This voting sticker, designed by student Emily Legg, was chosen in May to be the new sticker in Ohio. Photo courtesy the Secretary of State’s Office.
As voters entered the Bowling Green Church of the Nazarene last week, they were greeted with markings on the ground encouraging distance before checking in at the polls.
A glass covering separated voters from precinct officials. Everyone wore masks. And when the results came back on a slate of local property transfers to other school districts, two ballot issues passed by narrow margins: One to nothing.
Over in Hamilton County, poll workers offered hand sanitizer and organizers encouraged voters to bring their own pens to safely mark their ballots.
The Aug. 4 special election did not exactly feature the same high-stakes political ramifications as we can expect this November. In fact, Secretary of State Frank LaRose had pitched earlier this year skipping the election entirely on account of the coronavirus.
But a smattering of local governments and school districts around the state filed tax levies anyway. In truth, an election few wanted (or even knew about) may have served as a test run for the crowded presidential election scheduled in four months.
Turnout ranged from just 5.7% in Montgomery County’s Clay Twp., where voters approved a levy for the local fire district, to 21.5% in Shelby County, where voters rejected an emergency tax levy for the Sidney City School District.
Of the dozen or so tax items in Ohio that day, turnout eclipsed 20% in just four — all resulting in failed school and village levies. (Coronavirus or not, in August or elsewhere on the calendar, voters show up if their pocketbooks are on the line.)
What would an Election Day be without a squeaker? Around 1,500 residents in Fayette County turned out to vote for a Washington Court House City Schools income tax levy.
The final tally that night: 751 in favor and 748 against.
In what may be a preview for November, this levy will come down to the provisional and late-arriving absentee ballots. The Washington Court House Record Herald newspaper reported there are 44 combined outstanding ballots which may end up tipping the result in either direction. LaRose visited the Fayette County Board of Elections on election night to observe the proceedings.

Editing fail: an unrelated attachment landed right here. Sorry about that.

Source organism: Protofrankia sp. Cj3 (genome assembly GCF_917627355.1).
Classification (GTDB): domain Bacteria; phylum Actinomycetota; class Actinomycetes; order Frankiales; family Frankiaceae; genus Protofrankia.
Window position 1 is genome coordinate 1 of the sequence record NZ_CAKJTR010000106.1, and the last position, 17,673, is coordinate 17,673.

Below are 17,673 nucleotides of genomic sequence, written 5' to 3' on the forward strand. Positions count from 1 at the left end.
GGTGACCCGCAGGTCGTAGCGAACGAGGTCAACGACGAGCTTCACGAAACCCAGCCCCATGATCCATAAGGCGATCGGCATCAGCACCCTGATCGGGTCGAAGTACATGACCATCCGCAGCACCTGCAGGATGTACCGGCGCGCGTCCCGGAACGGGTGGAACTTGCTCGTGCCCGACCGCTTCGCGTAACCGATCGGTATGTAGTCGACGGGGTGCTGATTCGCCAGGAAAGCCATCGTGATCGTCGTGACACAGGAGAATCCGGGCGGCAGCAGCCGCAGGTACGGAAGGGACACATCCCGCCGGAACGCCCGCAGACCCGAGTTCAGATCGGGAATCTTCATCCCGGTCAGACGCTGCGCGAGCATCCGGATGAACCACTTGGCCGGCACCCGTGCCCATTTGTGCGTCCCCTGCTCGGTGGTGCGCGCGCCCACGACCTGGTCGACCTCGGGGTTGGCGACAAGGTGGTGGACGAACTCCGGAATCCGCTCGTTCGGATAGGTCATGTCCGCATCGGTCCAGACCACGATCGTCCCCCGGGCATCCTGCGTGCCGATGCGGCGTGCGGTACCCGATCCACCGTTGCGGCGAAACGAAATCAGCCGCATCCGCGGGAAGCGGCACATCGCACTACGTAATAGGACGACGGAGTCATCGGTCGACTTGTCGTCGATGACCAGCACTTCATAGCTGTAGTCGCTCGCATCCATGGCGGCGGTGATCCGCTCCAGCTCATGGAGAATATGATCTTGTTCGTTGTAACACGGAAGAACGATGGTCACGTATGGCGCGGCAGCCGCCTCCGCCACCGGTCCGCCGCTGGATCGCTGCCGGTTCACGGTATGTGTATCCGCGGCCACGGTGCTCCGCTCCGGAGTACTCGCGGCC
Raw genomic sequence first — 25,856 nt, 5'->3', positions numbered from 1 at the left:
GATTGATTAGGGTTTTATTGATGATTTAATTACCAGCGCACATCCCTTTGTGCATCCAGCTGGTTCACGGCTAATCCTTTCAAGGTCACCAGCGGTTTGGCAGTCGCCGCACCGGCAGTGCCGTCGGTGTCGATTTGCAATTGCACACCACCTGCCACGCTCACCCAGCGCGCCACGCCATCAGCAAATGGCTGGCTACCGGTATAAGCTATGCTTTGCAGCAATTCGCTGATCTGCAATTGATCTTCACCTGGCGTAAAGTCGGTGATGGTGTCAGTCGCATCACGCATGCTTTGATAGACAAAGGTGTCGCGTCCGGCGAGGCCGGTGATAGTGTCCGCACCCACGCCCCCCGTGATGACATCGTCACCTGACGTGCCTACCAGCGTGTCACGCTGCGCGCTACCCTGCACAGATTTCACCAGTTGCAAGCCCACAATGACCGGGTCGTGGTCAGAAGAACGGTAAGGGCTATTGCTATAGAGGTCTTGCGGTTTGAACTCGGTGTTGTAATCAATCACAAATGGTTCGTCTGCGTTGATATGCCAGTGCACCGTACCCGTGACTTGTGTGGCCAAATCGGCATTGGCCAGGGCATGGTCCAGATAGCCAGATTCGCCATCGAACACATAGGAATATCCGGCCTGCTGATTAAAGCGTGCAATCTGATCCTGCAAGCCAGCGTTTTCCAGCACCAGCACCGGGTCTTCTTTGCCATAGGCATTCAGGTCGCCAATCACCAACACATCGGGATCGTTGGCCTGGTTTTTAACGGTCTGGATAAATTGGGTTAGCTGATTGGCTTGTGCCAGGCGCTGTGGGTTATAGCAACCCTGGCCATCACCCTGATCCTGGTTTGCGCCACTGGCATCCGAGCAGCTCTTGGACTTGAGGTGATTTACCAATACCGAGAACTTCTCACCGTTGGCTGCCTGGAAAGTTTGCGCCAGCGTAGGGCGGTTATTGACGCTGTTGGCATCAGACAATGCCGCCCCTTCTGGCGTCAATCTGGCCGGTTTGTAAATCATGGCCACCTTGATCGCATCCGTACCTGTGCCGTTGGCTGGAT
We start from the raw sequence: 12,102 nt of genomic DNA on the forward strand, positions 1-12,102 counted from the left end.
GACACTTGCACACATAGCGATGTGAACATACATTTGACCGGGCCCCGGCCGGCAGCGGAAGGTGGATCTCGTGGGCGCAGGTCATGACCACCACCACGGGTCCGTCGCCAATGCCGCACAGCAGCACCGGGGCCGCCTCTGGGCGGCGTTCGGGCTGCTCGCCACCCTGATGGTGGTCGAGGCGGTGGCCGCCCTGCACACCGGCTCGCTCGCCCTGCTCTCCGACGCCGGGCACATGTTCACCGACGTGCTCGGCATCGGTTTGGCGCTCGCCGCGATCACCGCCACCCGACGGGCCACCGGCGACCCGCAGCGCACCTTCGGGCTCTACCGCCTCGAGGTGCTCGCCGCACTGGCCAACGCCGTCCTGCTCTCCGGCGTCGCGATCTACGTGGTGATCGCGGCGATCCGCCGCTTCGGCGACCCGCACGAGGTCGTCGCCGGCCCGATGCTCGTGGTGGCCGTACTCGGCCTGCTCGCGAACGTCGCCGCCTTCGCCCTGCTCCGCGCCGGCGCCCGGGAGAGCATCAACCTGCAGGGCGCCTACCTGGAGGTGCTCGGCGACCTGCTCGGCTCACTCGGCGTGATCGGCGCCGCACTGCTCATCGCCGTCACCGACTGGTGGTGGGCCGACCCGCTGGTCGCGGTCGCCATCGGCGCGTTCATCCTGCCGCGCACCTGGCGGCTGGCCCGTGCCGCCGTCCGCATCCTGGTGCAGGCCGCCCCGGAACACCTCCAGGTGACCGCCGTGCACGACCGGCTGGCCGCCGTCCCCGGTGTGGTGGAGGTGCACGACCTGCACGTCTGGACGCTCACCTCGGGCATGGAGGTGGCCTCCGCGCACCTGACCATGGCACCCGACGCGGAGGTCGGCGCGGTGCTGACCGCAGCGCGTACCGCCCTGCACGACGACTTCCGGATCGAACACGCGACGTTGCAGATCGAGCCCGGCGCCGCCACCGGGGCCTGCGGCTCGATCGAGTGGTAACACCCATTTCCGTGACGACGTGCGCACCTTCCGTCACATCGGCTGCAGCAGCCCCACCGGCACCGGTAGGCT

Absentees postmarked by the day before the election (in this case, Aug. 3) can be counted if they are received by boards of elections by Aug. 14.
Results are unofficial until boards of elections certify the results later in August.
The same general timeline of counting ballots is in place for November.
LaRose and other elections officials are expecting high turnout for the Nov. 3 General Election, which will feature the presidential race, several Ohio Supreme Court races and many state legislative races on the ballot.
The secretary of state has led a “Ready For November” Task Force working to plan ahead for the election as Ohio continues to grapple with the COVID-19 pandemic.
A number of voting rights groups have remained vocal in advocating for election safety measures this November, the Ohio Capital Journal has reported. They are also urging LaRose to take action to make this election as accessible to voters as possible.
Voter registration is still available for the next two months. The deadline in order to vote in the General Election is Oct. 5.
Ohioans looking to vote absentee (by mail) can now submit their ballot request form. This form will be mailed to all registered voters in the fall. It is also available for download online. Once completed, the form should be mailed to your county’s board of elections office. A directory of addresses is available here. A blank ballot will then be mailed to you for you to mail back or drop off at the office.
In-person early voting will also be available beginning in October.
For more information about the election, visit voteohio.gov.
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